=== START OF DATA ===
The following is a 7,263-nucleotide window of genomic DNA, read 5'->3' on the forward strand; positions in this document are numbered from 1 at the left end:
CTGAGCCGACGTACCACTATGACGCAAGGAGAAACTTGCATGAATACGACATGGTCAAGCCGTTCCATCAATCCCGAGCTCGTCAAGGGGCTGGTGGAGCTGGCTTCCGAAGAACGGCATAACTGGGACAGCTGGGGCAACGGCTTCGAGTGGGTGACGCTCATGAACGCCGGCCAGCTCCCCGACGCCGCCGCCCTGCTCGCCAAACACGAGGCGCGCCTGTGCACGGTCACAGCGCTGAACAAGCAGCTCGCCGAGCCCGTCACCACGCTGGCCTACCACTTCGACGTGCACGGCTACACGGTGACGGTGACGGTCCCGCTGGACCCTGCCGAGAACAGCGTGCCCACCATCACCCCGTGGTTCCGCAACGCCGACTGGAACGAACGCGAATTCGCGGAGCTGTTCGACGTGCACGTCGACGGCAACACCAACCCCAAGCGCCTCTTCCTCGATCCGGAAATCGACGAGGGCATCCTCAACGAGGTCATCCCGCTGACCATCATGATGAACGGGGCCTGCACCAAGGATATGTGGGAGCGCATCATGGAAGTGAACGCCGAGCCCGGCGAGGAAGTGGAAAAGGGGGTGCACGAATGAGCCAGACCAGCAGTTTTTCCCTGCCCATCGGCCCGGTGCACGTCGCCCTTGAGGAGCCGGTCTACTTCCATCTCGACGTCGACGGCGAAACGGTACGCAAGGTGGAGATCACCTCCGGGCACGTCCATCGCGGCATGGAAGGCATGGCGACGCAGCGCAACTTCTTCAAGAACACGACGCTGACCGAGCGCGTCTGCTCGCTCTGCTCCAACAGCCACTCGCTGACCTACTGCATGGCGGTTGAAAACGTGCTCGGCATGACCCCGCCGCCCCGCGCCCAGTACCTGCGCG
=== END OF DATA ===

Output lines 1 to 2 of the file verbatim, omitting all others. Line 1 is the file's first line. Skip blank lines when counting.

The following is a 7,263-nucleotide window of genomic DNA, read 5'->3' on the forward strand; positions in this document are numbered from 1 at the left end:
CTGAGCCGACGTACCACTATGACGCAAGGAGAAACTTGCATGAATACGACATGGTCAAGCCGTTCCATCAATCCCGAGCTCGTCAAGGGGCTGGTGGAGCTGGCTTCCGAAGAACGGCATAACTGGGACAGCTGGGGCAACGGCTTCGAGTGGGTGACGCTCATGAACGCCGGCCAGCTCCCCGACGCCGCCGCCCTGCTCGCCAAACACGAGGCGCGCCTGTGCACGGTCACAGCGCTGAACAAGCAGCTCGCCGAGCCCGTCACCACGCTGGCCTACCACTTCGACGTGCACGGCTACACGGTGACGGTGACGGTCCCGCTGGACCCTGCCGAGAACAGCGTGCCCACCATCACCCCGTGGTTCCGCAACGCCGACTGGAACGAACGCGAATTCGCGGAGCTGTTCGACGTGCACGTCGACGGCAACACCAACCCCAAGCGCCTCTTCCTCGATCCGGAAATCGACGAGGGCATCCTCAACGAGGTCATCCCGCTGACCATCATGATGAACGGGGCCTGCACCAAGGATATGTGGGAGCGCATCATGGAAGTGAACGCCGAGCCCGGCGAGGAAGTGGAAAAGGGGGTGCACGAATGAGCCAGACCAGCAGTTTTTCCCTGCCCATCGGCCCGGTGCACGTCGCCCTTGAGGAGCCGGTCTACTTCCATCTCGACGTCGACGGCGAAACGGTACGCAAGGTGGAGATCACCTCCGGGCACGTCCATCGCGGCATGGAAGGCATGGCGACGCAGCGCAACTTCTTCAAGAACACGACGCTGACCGAGCGCGTCTGCTCGCTCTGCTCCAACAGCCACTCGCTGACCTACTGCATGGCGGTTGAAAACGTGCTCGGCATGACCCCGCCGCCCCGCGCCCAGTACCTGCGCG